The town of King's Lynn can be entered by means of the A10, the A149 or the A17, it's roughly 38 miles from Norwich and 94 miles from London. It can be got to by rail, the closest airport terminal to King's Lynn is Norwich (46 miles) a driving time of about an hour.

A selection of Kings Lynn streets and roads: Windmill Court, Wash Lane, Vong Lane, The Pound, Glebe Avenue, Queens Close, Willow Road, Gate House Lane, Rectory Row, Cockle Hole, Wyatt Street, Church Road, Losinga Road, Hawthorn Avenue, Colney Court, Freisian Way, Rookery Close, Salters Road, Clifford Burman Close, St Lawrence Close, Legge Place, Cambridge Road, Eller Drive, Adam Close, New Conduit Street, Church View, Kenwood Road, Orchard Park, Queen Street, Pales Green, Thompsons Lane, Ash Grove, Chequers Road, Friars Fleet, Orchard Court, Kettlewell Lane, Crest Road, Jankins Lane, Front Way, Chalk Pit Road, Five Lanes End, Millwood, Bede Close, Leziate Drove, Churchwood Close, Norman Way, Crossways Cottages, Fairfield Lane, The Moorings, Spring Sedge, Lime Grove.

Attractions, places of interest, things to do and places to visit in and around Kings Lynn: Oxburgh Hall, Elgood Brewery, Gooderstone Water Gardens and Nature Trail, East Winch Common, All Saints Church, Hunstanton Sea Life Sanctuary, Searles Sea Tours, Trinity Guildhall, Snettisham Beach, Old Hunstanton Beach, Old County Court House, Paint Pots, Snettisham Park, Jurassic Golf, Red Mount, St Edmunds Chaple Hunstanton, Sandringham House, Hunstanton Beach, Alleycatz, Castle Acre Priory, Scalextric Racing, BlackBeards Adventure Golf, Corn Exchange, Church Farm Stow Bardolph, King's Lynn Library, Octavia Hills Birthplace Museum, St Nicholas Chapel, King's Lynn Town Hall, Grimston Warren, Gressenhall Farm and Workhouse, Doodles Pottery Painting.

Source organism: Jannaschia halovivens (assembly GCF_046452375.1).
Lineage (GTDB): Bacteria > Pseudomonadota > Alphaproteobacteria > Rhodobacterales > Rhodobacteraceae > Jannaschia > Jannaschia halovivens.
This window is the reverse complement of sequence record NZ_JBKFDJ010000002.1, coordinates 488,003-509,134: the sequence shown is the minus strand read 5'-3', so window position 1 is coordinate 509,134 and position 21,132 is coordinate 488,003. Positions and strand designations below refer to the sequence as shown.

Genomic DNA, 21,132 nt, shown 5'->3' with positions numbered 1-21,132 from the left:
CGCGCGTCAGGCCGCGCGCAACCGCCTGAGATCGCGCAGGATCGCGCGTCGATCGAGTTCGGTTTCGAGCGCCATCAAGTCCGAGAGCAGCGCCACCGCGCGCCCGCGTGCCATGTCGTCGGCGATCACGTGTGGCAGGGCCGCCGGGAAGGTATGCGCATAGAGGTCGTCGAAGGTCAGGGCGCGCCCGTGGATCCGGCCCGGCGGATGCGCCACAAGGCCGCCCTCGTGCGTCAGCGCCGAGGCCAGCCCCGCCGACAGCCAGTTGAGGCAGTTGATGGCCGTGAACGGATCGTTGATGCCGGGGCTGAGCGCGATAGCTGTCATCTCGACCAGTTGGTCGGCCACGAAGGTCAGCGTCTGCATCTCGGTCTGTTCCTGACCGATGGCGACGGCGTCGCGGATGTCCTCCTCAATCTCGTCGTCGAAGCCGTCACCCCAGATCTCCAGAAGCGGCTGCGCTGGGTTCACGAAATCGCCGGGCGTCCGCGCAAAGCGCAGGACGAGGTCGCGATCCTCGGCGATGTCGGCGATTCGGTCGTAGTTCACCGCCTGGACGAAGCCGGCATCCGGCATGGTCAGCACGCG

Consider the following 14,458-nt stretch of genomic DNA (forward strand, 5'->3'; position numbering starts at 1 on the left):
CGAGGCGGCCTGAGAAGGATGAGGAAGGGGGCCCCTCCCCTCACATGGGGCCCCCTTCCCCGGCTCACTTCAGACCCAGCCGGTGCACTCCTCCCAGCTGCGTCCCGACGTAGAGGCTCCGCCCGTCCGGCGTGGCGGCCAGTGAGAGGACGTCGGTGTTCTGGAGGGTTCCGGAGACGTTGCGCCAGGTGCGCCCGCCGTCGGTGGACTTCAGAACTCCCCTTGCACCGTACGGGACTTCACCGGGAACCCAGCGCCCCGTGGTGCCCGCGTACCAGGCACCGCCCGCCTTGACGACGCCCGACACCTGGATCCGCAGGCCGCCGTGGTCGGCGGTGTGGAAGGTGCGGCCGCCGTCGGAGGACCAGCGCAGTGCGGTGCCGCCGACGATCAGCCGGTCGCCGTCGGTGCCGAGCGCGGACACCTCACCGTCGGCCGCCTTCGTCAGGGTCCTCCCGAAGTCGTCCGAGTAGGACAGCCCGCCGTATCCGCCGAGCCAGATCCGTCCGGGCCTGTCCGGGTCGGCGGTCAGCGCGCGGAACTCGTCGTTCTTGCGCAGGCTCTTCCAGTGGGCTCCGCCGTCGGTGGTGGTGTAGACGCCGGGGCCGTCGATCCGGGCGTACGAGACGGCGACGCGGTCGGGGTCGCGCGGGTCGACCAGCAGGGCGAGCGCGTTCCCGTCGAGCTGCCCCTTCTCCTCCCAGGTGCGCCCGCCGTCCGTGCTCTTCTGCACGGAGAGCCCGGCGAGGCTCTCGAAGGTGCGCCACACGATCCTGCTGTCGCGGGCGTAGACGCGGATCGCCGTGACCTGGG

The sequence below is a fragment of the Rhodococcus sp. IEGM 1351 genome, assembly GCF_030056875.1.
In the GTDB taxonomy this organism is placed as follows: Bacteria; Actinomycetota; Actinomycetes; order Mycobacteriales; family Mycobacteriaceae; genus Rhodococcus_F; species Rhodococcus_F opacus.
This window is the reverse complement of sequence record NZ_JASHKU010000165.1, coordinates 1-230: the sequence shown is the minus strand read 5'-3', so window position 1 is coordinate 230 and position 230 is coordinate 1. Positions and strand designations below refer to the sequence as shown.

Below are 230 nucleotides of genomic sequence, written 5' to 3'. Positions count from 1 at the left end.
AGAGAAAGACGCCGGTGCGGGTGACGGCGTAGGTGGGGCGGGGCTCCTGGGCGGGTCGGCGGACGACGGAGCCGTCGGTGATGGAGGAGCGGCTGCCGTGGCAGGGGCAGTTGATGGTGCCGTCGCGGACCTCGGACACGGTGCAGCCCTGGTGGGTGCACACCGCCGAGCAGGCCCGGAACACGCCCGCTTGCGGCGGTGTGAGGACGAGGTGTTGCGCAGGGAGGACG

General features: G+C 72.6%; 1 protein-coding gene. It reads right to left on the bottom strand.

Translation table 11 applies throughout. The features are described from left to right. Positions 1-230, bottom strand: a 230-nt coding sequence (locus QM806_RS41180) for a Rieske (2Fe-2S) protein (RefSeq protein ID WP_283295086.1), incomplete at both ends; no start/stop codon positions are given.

For your stay in the East of England and Kings Lynn you should arrange hotels and lodging at cheaper rates by utilizing the hotels search facility presented at the right hand side of the webpage.

You'll be able to learn so much more with regards to the town and district when you visit this excellent website: Kings Lynn.

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Must Watch Video - Step Back in Time and See King's Lynn 1940's to 1970's

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Various Further Services and Organisations in King's Lynn and the East of England:

This facts ought to be relevant for nearby districts particularly : Castle Rising, Lutton, North Runcton, West Lynn, Dersingham, Bawsey, Tottenhill, Sutton Bridge, Gaywood, West Newton, Tower End, Watlington, Runcton Holme, Babingley, Hillington, Leziate, Wiggenhall St Peter, Middleton, Snettisham, Terrington St Clement, East Winch, Clenchwarden, West Winch, Saddle Bow, West Bilney, Tottenhill Row, Fair Green, Tilney All Saints, South Wootton, Ashwicken, North Wootton, Long Sutton, Sandringham, Hunstanton, Ingoldisthorpe, Heacham, Walpole Cross Keys, Setchey, Gayton, Downham Market . ROAD MAP - CURRENT WEATHER

If it turns out you liked this guide and review to Kings Lynn, Norfolk, you very well might find several of our alternative village and town guides helpful, such as the website on Wymondham, or even maybe the website about Maidenhead (Berkshire). To see these sites, just click the applicable resort or town name. We hope to see you again before too long. Additional towns to go to in East Anglia include Great Yarmouth, Norwich and Heacham.